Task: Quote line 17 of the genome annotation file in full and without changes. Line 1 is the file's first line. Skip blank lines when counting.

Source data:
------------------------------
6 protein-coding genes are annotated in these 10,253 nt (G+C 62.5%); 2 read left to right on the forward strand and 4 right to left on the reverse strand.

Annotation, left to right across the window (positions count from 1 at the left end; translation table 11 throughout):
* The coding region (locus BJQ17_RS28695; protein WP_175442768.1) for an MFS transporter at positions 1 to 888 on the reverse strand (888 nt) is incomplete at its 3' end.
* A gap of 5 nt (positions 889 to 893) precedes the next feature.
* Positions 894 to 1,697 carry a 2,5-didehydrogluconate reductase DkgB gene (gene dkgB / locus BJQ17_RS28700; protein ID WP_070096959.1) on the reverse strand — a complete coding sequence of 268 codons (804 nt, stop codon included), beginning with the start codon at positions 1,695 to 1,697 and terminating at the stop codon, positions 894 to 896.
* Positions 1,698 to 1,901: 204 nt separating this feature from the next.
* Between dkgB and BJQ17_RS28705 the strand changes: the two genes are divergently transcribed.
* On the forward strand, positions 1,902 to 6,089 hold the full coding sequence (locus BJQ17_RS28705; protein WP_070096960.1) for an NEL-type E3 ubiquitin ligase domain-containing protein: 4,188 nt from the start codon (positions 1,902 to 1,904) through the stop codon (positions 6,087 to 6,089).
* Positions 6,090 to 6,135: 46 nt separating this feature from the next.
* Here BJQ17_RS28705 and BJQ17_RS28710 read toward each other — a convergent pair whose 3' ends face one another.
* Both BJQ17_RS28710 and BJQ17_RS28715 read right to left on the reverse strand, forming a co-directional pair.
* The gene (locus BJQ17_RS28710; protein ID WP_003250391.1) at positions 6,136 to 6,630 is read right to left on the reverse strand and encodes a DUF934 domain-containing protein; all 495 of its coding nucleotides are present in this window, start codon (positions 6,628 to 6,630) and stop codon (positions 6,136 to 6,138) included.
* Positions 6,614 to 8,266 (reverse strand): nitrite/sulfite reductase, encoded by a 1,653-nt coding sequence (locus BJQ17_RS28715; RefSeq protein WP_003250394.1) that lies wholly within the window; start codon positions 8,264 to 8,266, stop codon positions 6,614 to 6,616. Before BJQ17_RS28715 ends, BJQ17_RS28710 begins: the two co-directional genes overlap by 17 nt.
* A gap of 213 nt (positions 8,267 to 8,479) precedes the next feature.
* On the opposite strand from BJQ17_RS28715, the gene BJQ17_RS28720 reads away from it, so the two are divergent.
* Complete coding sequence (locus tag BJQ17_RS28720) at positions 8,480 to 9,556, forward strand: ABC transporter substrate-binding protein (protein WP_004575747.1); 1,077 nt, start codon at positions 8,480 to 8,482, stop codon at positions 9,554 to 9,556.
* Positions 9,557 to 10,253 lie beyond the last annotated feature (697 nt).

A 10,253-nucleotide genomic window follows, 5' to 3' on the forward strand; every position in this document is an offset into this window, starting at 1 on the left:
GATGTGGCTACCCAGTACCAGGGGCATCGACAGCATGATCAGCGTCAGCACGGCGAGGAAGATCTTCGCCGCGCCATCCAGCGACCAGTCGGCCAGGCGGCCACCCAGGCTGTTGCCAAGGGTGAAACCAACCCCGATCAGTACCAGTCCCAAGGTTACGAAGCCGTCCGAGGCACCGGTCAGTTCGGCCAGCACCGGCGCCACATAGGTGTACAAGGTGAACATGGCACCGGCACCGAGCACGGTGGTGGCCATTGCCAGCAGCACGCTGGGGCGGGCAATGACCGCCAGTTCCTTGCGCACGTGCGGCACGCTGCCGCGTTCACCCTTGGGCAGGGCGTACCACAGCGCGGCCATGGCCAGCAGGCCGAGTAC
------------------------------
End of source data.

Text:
* Positions 9,557 to 10,253 lie beyond the last annotated feature (697 nt).